The movie Blood Diamond is almost a decade old, and if you remember it, you know it was a gruesome portrayal of violence in the diamond trade during the Sierra Leone civil war. It also starred Leonardo DiCaprio, who played one of the diamond smugglers. Now, we’ve now learned that the award-winning actor and environmentalist has invested in a Santa Clara-based startup called Diamond Foundry, which says it can grow real diamonds in just a matter of weeks, offering an alternative to draw business away from the brutal conflicts that make warlords rich.

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DiCaprio isn’t the only big investor in the startup. Reportedly, 10 billionaires have also recently backed the diamond maker. It might sound insane to think you can “grow” hundreds of diamonds in two weeks, weighing up to nine carats each, but that’s exactly what Diamond Foundry is promising. They grow “real” diamonds in a lab. Unlike synthetic diamonds, these would be created from ‘seeds’ consisting of a sliver of a natural, mined diamond. From there, the process is pretty similar to the ones used to make synthetic diamonds. The diamonds are grown layer-by-layer from a superheated plasma in chemical reactors that can reach more than 14,000 degrees Fahrenheit. That is about 2.5 times hotter than the surface of the sun.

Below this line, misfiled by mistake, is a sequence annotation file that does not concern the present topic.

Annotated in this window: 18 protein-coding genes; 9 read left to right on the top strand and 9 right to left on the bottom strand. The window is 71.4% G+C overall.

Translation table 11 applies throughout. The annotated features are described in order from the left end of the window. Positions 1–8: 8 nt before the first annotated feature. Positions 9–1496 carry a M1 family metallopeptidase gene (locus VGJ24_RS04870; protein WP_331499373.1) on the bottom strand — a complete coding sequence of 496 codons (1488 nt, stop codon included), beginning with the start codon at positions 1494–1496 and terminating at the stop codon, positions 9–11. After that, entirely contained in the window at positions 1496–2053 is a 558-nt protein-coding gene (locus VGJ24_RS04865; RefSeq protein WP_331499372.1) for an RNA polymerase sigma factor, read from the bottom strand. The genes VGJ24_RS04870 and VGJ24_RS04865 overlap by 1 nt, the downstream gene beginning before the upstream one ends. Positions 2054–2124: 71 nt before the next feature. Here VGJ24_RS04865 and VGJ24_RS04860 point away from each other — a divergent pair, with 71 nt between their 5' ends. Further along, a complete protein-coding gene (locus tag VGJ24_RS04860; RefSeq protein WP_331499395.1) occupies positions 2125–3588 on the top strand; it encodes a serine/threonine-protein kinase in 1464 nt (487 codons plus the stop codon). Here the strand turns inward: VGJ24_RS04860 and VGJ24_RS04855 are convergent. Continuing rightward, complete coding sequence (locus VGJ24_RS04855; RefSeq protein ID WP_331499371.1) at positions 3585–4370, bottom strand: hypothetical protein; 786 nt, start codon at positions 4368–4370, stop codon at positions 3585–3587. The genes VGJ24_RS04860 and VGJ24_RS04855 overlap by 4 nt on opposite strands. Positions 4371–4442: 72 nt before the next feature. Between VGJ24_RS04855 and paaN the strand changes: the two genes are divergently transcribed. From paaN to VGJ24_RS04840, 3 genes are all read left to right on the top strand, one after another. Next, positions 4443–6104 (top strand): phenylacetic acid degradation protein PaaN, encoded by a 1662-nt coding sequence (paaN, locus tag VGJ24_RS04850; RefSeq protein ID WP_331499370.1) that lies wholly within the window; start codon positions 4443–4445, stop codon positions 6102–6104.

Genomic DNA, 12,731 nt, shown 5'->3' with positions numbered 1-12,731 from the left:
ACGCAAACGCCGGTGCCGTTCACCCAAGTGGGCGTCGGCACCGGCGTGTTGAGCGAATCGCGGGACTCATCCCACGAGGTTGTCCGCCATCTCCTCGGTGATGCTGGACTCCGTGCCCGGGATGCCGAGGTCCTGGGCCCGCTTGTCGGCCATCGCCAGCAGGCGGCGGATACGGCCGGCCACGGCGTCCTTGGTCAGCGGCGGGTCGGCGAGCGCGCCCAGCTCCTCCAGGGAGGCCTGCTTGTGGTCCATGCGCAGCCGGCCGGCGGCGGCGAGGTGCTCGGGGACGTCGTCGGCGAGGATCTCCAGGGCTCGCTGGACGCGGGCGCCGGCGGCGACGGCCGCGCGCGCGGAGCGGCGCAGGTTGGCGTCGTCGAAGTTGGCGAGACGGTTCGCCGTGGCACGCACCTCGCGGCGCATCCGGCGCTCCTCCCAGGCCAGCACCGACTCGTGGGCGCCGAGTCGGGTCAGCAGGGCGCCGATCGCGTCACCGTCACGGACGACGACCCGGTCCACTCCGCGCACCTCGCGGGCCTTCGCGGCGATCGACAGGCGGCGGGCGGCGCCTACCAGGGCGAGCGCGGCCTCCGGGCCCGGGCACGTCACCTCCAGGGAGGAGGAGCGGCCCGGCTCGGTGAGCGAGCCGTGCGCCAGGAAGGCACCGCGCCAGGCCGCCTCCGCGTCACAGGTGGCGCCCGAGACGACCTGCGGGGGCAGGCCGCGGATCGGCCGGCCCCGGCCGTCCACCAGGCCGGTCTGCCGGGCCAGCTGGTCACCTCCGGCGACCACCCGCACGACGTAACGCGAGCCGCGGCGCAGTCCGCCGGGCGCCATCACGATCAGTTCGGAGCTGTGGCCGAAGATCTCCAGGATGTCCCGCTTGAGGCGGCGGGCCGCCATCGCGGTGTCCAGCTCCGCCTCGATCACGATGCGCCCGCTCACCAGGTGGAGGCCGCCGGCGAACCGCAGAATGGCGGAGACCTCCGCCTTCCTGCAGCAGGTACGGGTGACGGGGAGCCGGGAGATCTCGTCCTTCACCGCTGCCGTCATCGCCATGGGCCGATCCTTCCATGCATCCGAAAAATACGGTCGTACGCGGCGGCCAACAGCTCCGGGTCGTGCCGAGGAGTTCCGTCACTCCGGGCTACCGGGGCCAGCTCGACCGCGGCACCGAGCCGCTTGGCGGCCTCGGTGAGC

Related: Recycled diamonds provide an ethical choice for glittering milestone gifts

The jewelry market can be tough for consumers to navigate, especially if don’t want your gem’s origins keeping you up at night with guilt. Lab-grown or “ethical” diamonds aren’t new, but most are synthetic because they do not use a genuine diamond at the start. Synthetic or “cultured” diamonds emerged in the late 1800s, intended to be a lower cost alternative to genuine diamonds, and the products gained popularity in more recent years as media has helped educate people about the brutal violence within the diamond industry.

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Diamond Foundry has spent more than two years developing its technique for diamond growing, and the company has reportedly raised less than $100 million to date after three rounds of financing. The startup publicly launched on November 11, and has created a marketplace with about 200 partnering designers who will take the diamonds and turn them into wearable jewelry. Since they are making ‘real’ diamonds, rather than the synthetic variety which tends to go for about 30 percent less than the cost of genuine diamonds, Diamond Foundry says its wares will cost the same, if not more, than their mined counterpart. It’s a small price to pay for peace of mind.

Via Business Insider

Lead image via Shutterstock, images via Diamond Foundry